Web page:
Words_ Words_ and More Words

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					Words, Words, and More Words
By Sarah

    Learning a new language is hard, there’s no doubt
about that. All of the students that I have tutored
this quarter are ESL students so I have seen them
struggle, trying to understand their teacher, their
assignments, and even me. While I’ve found that if I
speak slowly and use more common vocabulary my tutees
are better able to understand me, the same can’t be
done with their reading material. Sure, one could
spend hours translating a book into easier to
understand language but that is impractical not to
mention that the meaning of the text could be changed,
especially if it is a literary piece. So, what can we
do as tutors to help ESL students comprehend their
reading material better? This is a question I have
been asking myself a lot this quarter and with this
paper, I am hope to answer it.
    Vocabulary and grammar are the base of any
language. ESL students are submersed in grammar but
unfortunately, vocabulary can be overlooked in the
traditional classroom setting. It has been proven that
vocabulary is extremely important: “First language
reading researchers have estimated recognition
vocabularies of fluent readers to range from 10,000
words to 100,000 words (Nagy & Herman, 1987).
Recognition vocabularies of second language readers are
far lower, ranging from 5,000 to 7,000 words (Singer,
1981)” (Steele 234). So looking at these numbers, it
looks as if ESL students are lacking about 3,000 to
5,000 words needed to be fluent readers of English. In
a study by Milton and Meara, second language students
who study where that second language is spoken can pick
up about 2,500 words per year if they are motivated to
do so (Nation &Waring). There are a couple different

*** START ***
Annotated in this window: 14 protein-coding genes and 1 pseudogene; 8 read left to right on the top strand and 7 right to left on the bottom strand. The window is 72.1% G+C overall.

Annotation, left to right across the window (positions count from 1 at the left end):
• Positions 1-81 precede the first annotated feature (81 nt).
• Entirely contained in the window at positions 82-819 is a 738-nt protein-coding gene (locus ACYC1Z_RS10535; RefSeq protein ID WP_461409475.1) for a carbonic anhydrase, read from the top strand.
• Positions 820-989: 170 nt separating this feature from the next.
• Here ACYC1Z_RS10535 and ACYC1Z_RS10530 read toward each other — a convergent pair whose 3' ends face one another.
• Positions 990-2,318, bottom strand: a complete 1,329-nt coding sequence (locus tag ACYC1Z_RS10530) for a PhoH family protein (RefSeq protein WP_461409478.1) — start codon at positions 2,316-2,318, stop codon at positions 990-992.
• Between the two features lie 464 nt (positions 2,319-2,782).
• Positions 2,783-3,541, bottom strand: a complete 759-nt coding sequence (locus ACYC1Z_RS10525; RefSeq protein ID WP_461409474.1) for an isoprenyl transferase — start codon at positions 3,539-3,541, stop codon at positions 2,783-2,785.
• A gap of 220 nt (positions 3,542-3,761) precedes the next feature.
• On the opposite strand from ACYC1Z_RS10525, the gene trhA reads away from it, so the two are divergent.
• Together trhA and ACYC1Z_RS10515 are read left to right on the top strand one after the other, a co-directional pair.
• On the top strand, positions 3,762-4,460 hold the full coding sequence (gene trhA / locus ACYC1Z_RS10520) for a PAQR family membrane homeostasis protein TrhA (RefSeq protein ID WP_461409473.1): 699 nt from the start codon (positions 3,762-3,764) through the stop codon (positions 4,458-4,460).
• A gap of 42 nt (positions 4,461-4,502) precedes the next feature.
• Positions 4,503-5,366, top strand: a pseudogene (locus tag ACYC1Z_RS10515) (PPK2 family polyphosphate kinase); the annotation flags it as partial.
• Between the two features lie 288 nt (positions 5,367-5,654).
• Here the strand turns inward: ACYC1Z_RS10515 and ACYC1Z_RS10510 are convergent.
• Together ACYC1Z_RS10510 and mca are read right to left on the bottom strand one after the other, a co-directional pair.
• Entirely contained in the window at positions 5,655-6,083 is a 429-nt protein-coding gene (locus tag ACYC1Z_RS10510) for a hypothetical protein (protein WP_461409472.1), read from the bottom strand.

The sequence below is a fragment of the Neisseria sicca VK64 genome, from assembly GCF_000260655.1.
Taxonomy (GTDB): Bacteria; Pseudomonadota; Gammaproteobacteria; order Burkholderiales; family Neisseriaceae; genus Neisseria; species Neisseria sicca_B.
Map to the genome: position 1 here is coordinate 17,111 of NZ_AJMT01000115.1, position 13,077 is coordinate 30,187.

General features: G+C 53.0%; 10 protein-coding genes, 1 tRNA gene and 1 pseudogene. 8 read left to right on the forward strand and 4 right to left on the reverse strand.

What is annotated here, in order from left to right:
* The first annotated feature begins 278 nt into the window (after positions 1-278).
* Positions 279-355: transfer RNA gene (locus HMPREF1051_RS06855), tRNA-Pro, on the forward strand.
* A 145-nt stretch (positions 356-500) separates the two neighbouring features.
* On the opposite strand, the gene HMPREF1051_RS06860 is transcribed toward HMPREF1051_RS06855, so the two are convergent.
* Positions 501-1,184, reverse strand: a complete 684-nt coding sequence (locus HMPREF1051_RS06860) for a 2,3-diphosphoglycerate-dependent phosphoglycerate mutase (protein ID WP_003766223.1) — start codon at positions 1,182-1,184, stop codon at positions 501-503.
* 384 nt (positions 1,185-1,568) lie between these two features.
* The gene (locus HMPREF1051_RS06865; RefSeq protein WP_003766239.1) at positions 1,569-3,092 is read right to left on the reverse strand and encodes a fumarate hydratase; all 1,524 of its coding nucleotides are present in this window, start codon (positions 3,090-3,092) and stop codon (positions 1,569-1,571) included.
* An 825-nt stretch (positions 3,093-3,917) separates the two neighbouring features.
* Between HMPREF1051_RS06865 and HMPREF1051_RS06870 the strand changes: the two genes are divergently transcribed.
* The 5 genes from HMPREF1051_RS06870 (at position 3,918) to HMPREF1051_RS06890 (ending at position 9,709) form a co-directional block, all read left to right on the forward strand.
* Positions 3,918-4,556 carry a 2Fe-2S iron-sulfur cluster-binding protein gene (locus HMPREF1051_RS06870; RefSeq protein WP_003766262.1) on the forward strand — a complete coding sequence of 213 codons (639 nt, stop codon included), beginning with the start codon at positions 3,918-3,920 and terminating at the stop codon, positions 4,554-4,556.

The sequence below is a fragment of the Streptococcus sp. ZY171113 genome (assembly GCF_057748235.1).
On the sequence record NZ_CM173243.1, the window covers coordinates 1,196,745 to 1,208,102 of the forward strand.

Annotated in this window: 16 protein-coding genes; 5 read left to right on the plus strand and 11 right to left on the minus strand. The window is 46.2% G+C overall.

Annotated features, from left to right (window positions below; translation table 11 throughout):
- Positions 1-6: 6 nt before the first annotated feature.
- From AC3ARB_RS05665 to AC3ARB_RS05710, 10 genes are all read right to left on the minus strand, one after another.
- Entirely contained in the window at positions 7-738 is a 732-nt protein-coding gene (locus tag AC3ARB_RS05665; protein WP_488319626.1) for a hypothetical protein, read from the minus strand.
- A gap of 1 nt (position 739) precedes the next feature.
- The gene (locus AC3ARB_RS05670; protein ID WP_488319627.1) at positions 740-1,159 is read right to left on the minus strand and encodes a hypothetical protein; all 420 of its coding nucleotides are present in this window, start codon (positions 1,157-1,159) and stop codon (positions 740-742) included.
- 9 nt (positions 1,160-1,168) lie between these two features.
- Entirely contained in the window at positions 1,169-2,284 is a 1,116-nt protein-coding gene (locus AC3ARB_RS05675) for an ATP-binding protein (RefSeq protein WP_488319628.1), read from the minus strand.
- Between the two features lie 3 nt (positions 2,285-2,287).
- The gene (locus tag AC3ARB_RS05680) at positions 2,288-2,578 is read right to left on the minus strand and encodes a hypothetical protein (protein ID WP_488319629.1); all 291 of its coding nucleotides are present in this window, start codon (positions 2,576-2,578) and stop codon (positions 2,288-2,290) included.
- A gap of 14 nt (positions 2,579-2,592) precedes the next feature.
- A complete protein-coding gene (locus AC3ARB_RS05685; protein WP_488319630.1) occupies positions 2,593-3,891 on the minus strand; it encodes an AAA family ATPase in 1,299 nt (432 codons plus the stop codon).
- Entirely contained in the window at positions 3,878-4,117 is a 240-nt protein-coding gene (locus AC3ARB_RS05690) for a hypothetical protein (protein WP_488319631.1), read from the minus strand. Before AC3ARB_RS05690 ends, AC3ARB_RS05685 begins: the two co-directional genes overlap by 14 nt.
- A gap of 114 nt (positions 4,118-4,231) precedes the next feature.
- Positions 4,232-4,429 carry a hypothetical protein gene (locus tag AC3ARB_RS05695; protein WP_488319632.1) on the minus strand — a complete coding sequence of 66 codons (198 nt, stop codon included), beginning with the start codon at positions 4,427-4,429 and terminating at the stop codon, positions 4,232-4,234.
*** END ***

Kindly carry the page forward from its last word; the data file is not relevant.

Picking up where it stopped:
strategies that can be used when it comes to unknown
    While dictionaries come in handy from time to time,
many words can be guessed from context. Looking up
words in the dictionary, called “stopper words,” break
the readers concentration (qtd. in Steel 237). There
are a couple of different things that can be done to
help guess the meaning of these stopper words. First,
as I previously mentioned, is context. By using
surrounding words and sentences, many words can be
correctly defined or come close enough that the meaning
of the text is still understood. Another strategy is
to look at the structure of the word. By learning
roots, prefixes, and suffixes more tools are added to
the student’s arsenal in trying to guess what the word
means. Students can also learn "high frequency"
vocabulary. There are many word lists that researchers
have put together as the most essentials words or most
frequently used words that are necessary for
understanding college texts. The University Word List
(UWL), which can be found here:, by Xue and Nation (1984)
consists of 836 words for general academic use (qtd. in
    Another aspect of vocabulary is idioms. Idioms
present a special challenge and are unique to each
language. They cannot be looked up in a standard
dictionary, as they don’t translate properly or
literally and usually have some sort of cultural or
historical origin. One of the most important things to
keep in mind when trying to explain idioms is context
(English Club). Idioms are best learned and reinforced
by hearing them used in sentences. For example, "even
though her surgery went well, the doctor said that she
wasn't out of the woods yet." If you explain the
meaning of the idiom, the danger hasn't passed, and
then reinforce it by using it in context, the tutee is
much more likely to remember it. Another helpful tool
is drawings or pictures of these idioms. For this
idiom, you could have a picture of someone almost out
of the dark woods.
    One of my tutees asked me the other day what “get
over it” meant. While this phrase could be considered
slang, or an expression, it also ties in with the use
of prepositions in English. Actually, this would be
considered a phrasal verb. Phrasal verbs are multi-
word verbs that consist of a basic verb + another
word/words that can be prepositions and/or adverbs
(English Club). So, how important are phrasal verbs?